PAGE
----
POLLINATOR GARDEN AT THE BURGH BEES APIARY
HOMEWOOD POLLINATOR GARDENS
The Homewood Apiary Gardens include a variety of flowering plants and trees with overlapping bloom periods. In addition to floral resources, we also include many flowering herbs, native plantings, and set aside no mow areas to establish habitat for pollinators and wildlife. No herbicides, insecticides or fungicides are used in any Burgh Bees gardens.
- Integrated a Rain Garden in collaboration with the Audubon Society of Western PA and Green Cities Sustainability Corps we designed, planned, and installed a rain garden in the apiary.
- Installed a 40+ foot bio-swale that connects to rain garden to divert runoff from the bus way allowing it to be absorbed and filtered by the soil naturally.
- Developed initial planting concepts for the Homewood Apiary in 2009; and continually refine and implement these plans
- Collaborated with Tree Vitalize to plant 15 pollinator friendly trees on the Homewood Apiary
- Installed a wildflower meadow
Penn State College of Agricultural Sciences: Pennsylvania Pollinator Services, 2.0 – Pollinators and Their Threats.
The link takes you to a 4-page pdf file that identifies critical threats to pollinators and strategies for addressing these.
Penn State College of Agricultural Sciences: Pennsylvania Pollinator Services, 3.1 – Pollinators and Their Threats.
This link takes you to a 4-page pdf file that discusses simple ways to create backyard pollinator habitats. It includes lists of native perennial pollinators for sunny and shady spaces.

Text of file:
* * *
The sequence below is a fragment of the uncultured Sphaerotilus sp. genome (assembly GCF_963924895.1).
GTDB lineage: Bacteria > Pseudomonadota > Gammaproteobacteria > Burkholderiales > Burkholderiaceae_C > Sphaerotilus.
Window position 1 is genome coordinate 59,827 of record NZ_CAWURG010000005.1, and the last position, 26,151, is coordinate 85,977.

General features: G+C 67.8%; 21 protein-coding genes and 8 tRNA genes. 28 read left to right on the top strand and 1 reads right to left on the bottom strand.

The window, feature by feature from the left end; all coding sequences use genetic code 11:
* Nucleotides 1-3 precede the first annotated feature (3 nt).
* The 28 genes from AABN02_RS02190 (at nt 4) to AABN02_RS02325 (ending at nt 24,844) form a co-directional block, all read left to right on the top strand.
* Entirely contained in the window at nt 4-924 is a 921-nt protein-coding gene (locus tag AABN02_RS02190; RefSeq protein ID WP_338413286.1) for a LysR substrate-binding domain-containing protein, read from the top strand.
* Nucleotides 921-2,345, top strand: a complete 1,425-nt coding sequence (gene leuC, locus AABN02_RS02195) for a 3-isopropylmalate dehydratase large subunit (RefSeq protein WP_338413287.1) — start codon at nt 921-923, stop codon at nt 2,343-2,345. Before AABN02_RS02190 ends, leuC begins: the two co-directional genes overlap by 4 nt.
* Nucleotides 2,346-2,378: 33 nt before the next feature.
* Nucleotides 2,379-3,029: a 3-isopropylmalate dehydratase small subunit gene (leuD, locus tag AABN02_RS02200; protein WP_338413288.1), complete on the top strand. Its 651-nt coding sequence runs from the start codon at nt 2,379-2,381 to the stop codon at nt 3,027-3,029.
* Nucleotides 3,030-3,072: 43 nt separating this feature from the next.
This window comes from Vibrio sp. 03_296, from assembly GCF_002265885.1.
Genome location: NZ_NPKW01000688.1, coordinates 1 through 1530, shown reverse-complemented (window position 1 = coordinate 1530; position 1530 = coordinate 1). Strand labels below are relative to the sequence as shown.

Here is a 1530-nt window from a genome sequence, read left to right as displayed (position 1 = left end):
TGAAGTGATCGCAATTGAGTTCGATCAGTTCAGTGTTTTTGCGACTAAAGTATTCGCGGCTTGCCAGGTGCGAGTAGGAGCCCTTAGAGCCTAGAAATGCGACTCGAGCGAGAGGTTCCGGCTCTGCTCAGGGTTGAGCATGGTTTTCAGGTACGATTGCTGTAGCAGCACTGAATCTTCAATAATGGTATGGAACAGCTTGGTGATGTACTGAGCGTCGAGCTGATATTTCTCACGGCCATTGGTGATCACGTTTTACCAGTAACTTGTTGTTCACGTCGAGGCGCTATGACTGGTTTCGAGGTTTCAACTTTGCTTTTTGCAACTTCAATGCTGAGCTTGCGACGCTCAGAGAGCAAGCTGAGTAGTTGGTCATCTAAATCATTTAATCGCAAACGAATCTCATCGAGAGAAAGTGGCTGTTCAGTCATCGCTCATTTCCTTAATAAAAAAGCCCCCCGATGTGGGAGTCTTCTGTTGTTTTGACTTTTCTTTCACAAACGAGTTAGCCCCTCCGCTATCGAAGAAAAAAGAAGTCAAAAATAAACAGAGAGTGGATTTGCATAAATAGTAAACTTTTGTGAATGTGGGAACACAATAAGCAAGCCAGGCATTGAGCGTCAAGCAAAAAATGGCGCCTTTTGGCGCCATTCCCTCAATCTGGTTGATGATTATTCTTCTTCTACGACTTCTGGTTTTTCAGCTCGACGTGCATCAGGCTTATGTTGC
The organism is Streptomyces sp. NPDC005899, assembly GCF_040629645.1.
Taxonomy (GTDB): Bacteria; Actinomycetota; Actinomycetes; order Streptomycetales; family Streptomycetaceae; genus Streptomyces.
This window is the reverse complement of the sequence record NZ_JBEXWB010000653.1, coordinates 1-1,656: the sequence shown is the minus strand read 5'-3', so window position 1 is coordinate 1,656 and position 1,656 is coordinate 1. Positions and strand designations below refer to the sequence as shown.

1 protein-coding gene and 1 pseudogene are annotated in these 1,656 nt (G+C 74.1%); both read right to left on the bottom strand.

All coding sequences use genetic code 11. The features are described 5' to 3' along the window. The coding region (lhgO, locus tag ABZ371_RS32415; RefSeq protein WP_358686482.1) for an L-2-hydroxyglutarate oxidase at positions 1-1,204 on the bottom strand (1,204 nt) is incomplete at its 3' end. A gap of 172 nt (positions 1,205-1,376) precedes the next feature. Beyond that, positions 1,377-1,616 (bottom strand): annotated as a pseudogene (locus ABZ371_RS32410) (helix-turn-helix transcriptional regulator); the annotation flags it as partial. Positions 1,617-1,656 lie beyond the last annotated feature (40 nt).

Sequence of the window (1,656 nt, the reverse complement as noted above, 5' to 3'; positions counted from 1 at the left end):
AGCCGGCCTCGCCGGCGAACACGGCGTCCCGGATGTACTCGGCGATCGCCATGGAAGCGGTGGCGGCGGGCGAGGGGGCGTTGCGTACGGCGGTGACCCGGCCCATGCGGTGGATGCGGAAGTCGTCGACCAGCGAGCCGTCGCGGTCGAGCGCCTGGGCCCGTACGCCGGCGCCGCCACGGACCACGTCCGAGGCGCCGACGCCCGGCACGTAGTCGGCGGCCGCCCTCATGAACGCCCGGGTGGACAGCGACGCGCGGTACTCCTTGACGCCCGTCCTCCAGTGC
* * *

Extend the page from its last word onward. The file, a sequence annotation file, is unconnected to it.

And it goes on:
Pennsylvania Department of Conservation and Natural Resources. “Landscaping with Native Plants”.
This informative brochure answers the question, “what exactly is a native plant?” It provides a great chart with perennials, shrubs, grasses and trees native to PA.
Selecting Plants For Pollinators: A regional guide for farmers, land managers, and gardeners in the Eastern broadleaf forest. A North American Pollinator Protection Campaign (NAPPC–www.nappc.org) and Pollinator Partnership™ An exceptional publication available at:
USDA Plants Database and the Ladybird Johnson Wildflower Center plants database are exceptional resources. Search for each plant by family and then use the range maps and plant descriptions to choose native species that are the best match for your area and conditions.
- Purchase of native plants to complete bio swale and monitor/adjust rain garden
- Construction of small benches on side of new raised garden bed
- Construction of at least one raised bed for an edible garden
- Construction of permanent signage features giving orientation to the apiary gardens and grounds and identifying some key pollinator plants and trees
- Construction of a storage shed for tools and equipment
- Construction of permanent composting bins
- Consistent support for mowing
- Installation of apiary sculpture